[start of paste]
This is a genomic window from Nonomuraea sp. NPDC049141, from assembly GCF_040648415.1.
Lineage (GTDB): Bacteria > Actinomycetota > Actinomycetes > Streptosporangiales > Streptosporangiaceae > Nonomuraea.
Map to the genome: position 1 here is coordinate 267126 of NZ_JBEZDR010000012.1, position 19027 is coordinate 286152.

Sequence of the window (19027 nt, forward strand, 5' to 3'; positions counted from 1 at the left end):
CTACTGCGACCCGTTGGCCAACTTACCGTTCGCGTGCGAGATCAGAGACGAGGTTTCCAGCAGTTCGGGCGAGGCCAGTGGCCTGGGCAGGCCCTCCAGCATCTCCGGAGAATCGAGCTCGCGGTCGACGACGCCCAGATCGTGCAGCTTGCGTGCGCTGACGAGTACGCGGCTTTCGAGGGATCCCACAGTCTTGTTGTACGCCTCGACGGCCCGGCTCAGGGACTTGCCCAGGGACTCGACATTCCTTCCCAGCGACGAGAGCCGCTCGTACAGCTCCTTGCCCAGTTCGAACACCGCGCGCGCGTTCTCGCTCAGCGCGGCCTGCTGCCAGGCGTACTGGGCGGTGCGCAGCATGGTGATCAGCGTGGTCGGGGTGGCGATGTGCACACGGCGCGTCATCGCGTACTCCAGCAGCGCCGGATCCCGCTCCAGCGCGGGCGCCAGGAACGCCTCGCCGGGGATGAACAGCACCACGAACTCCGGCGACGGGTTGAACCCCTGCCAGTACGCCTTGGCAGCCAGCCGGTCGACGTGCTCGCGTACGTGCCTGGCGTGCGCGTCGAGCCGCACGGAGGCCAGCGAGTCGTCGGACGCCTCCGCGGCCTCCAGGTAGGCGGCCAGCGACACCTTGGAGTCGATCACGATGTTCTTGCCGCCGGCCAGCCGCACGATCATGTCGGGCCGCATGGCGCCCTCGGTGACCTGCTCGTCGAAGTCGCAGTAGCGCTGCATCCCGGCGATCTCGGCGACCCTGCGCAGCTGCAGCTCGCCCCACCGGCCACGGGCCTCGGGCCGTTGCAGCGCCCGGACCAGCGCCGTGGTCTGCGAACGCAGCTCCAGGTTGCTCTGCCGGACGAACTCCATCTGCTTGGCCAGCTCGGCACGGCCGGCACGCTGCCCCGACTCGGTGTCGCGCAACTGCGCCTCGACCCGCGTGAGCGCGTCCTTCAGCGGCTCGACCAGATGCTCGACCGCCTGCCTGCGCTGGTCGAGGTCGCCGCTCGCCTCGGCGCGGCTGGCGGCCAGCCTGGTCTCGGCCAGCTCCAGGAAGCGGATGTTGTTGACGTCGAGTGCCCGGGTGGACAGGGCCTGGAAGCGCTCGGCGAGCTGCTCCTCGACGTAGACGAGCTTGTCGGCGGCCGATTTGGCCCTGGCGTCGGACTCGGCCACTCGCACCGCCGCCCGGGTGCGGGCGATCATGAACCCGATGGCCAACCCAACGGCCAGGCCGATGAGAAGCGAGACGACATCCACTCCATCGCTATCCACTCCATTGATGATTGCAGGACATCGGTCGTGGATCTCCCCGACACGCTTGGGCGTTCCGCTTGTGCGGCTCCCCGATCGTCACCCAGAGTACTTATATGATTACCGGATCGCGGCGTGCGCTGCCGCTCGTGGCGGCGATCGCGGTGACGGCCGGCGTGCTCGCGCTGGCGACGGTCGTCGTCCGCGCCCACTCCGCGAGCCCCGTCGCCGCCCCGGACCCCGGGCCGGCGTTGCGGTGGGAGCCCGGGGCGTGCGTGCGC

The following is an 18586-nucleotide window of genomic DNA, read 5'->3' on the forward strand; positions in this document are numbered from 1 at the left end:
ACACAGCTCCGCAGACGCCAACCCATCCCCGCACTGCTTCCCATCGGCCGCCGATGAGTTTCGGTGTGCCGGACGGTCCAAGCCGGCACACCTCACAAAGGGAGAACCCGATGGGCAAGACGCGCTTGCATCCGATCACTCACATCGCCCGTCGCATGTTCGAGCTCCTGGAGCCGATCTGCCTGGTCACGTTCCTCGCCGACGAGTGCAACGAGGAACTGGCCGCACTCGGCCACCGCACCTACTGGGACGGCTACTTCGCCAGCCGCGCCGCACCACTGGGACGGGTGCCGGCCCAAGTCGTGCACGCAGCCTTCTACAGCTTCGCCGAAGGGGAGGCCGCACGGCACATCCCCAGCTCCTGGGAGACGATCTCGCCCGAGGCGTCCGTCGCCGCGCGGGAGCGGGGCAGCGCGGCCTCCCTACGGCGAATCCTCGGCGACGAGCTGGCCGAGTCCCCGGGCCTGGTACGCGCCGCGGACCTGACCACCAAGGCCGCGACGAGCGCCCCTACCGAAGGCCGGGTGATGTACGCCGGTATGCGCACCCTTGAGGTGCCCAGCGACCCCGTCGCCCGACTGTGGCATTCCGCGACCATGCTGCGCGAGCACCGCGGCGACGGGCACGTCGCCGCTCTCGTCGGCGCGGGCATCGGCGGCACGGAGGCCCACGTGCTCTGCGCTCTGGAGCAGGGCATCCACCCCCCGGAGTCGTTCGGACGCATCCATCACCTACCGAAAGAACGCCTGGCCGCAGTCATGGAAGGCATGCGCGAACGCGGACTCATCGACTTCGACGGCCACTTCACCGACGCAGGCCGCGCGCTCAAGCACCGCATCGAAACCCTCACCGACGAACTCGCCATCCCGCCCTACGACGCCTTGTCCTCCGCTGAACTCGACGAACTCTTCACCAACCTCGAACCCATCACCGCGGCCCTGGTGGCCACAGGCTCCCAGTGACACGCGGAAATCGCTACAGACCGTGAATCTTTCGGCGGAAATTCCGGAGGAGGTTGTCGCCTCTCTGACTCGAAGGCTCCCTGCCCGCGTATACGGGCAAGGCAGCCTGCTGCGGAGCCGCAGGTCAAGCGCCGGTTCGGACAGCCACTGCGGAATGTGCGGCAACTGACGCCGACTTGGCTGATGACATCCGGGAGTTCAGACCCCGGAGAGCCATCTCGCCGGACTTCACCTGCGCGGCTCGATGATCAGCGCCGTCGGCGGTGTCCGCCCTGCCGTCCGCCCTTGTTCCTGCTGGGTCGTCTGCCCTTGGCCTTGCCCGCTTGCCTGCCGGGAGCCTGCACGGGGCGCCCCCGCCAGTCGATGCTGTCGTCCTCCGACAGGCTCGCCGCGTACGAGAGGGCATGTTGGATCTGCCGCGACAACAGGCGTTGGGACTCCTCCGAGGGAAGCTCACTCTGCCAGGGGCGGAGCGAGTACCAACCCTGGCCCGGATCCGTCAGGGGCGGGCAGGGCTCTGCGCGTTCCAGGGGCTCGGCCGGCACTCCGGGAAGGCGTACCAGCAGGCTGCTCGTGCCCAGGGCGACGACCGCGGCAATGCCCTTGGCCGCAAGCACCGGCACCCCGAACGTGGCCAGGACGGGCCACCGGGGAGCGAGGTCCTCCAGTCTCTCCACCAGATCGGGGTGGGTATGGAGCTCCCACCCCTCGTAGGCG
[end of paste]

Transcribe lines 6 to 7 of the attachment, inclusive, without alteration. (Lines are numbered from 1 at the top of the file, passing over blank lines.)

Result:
The following is an 18586-nucleotide window of genomic DNA, read 5'->3' on the forward strand; positions in this document are numbered from 1 at the left end:
ACACAGCTCCGCAGACGCCAACCCATCCCCGCACTGCTTCCCATCGGCCGCCGATGAGTTTCGGTGTGCCGGACGGTCCAAGCCGGCACACCTCACAAAGGGAGAACCCGATGGGCAAGACGCGCTTGCATCCGATCACTCACATCGCCCGTCGCATGTTCGAGCTCCTGGAGCCGATCTGCCTGGTCACGTTCCTCGCCGACGAGTGCAACGAGGAACTGGCCGCACTCGGCCACCGCACCTACTGGGACGGCTACTTCGCCAGCCGCGCCGCACCACTGGGACGGGTGCCGGCCCAAGTCGTGCACGCAGCCTTCTACAGCTTCGCCGAAGGGGAGGCCGCACGGCACATCCCCAGCTCCTGGGAGACGATCTCGCCCGAGGCGTCCGTCGCCGCGCGGGAGCGGGGCAGCGCGGCCTCCCTACGGCGAATCCTCGGCGACGAGCTGGCCGAGTCCCCGGGCCTGGTACGCGCCGCGGACCTGACCACCAAGGCCGCGACGAGCGCCCCTACCGAAGGCCGGGTGATGTACGCCGGTATGCGCACCCTTGAGGTGCCCAGCGACCCCGTCGCCCGACTGTGGCATTCCGCGACCATGCTGCGCGAGCACCGCGGCGACGGGCACGTCGCCGCTCTCGTCGGCGCGGGCATCGGCGGCACGGAGGCCCACGTGCTCTGCGCTCTGGAGCAGGGCATCCACCCCCCGGAGTCGTTCGGACGCATCCATCACCTACCGAAAGAACGCCTGGCCGCAGTCATGGAAGGCATGCGCGAACGCGGACTCATCGACTTCGACGGCCACTTCACCGACGCAGGCCGCGCGCTCAAGCACCGCATCGAAACCCTCACCGACGAACTCGCCATCCCGCCCTACGACGCCTTGTCCTCCGCTGAACTCGACGAACTCTTCACCAACCTCGAACCCATCACCGCGGCCCTGGTGGCCACAGGCTCCCAGTGACACGCGGAAATCGCTACAGACCGTGAATCTTTCGGCGGAAATTCCGGAGGAGGTTGTCGCCTCTCTGACTCGAAGGCTCCCTGCCCGCGTATACGGGCAAGGCAGCCTGCTGCGGAGCCGCAGGTCAAGCGCCGGTTCGGACAGCCACTGCGGAATGTGCGGCAACTGACGCCGACTTGGCTGATGACATCCGGGAGTTCAGACCCCGGAGAGCCATCTCGCCGGACTTCACCTGCGCGGCTCGATGATCAGCGCCGTCGGCGGTGTCCGCCCTGCCGTCCGCCCTTGTTCCTGCTGGGTCGTCTGCCCTTGGCCTTGCCCGCTTGCCTGCCGGGAGCCTGCACGGGGCGCCCCCGCCAGTCGATGCTGTCGTCCTCCGACAGGCTCGCCGCGTACGAGAGGGCATGTTGGATCTGCCGCGACAACAGGCGTTGGGACTCCTCCGAGGGAAGCTCACTCTGCCAGGGGCGGAGCGAGTACCAACCCTGGCCCGGATCCGTCAGGGGCGGGCAGGGCTCTGCGCGTTCCAGGGGCTCGGCCGGCACTCCGGGAAGGCGTACCAGCAGGCTGCTCGTGCCCAGGGCGACGACCGCGGCAATGCCCTTGGCCGCAAGCACCGGCACCCCGAACGTGGCCAGGACGGGCCACCGGGGAGCGAGGTCCTCCAGTCTCTCCACCAGATCGGGGTGGGTATGGAGCTCCCACCCCTCGTAGGCG